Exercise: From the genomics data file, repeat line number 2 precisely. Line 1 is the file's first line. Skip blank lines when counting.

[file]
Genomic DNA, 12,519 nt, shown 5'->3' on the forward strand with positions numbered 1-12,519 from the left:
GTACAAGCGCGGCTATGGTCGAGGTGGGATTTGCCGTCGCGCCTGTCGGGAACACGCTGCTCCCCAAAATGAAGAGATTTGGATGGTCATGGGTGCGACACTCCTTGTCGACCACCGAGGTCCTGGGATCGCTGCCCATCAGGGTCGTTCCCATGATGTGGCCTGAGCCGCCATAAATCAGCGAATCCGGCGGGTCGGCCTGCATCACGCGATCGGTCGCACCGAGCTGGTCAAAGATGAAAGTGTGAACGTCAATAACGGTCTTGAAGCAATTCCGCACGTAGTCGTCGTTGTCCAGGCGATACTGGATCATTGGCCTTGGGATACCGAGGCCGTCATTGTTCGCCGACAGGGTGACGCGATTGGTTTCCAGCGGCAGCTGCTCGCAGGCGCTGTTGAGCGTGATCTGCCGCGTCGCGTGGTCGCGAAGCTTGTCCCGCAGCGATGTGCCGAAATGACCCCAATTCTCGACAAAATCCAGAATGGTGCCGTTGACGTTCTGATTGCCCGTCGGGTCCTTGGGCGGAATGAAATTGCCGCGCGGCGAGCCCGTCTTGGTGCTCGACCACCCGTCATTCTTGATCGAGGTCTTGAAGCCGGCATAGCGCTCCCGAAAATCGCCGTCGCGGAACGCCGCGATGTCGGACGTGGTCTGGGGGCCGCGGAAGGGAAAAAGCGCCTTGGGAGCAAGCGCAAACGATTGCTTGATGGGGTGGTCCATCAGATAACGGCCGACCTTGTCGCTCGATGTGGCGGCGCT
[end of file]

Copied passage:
GTACAAGCGCGGCTATGGTCGAGGTGGGATTTGCCGTCGCGCCTGTCGGGAACACGCTGCTCCCCAAAATGAAGAGATTTGGATGGTCATGGGTGCGACACTCCTTGTCGACCACCGAGGTCCTGGGATCGCTGCCCATCAGGGTCGTTCCCATGATGTGGCCTGAGCCGCCATAAATCAGCGAATCCGGCGGGTCGGCCTGCATCACGCGATCGGTCGCACCGAGCTGGTCAAAGATGAAAGTGTGAACGTCAATAACGGTCTTGAAGCAATTCCGCACGTAGTCGTCGTTGTCCAGGCGATACTGGATCATTGGCCTTGGGATACCGAGGCCGTCATTGTTCGCCGACAGGGTGACGCGATTGGTTTCCAGCGGCAGCTGCTCGCAGGCGCTGTTGAGCGTGATCTGCCGCGTCGCGTGGTCGCGAAGCTTGTCCCGCAGCGATGTGCCGAAATGACCCCAATTCTCGACAAAATCCAGAATGGTGCCGTTGACGTTCTGATTGCCCGTCGGGTCCTTGGGCGGAATGAAATTGCCGCGCGGCGAGCCCGTCTTGGTGCTCGACCACCCGTCATTCTTGATCGAGGTCTTGAAGCCGGCATAGCGCTCCCGAAAATCGCCGTCGCGGAACGCCGCGATGTCGGACGTGGTCTGGGGGCCGCGGAAGGGAAAAAGCGCCTTGGGAGCAAGCGCAAACGATTGCTTGATGGGGTGGTCCATCAGATAACGGCCGACCTTGTCGCTCGATGTGGCGGCGCT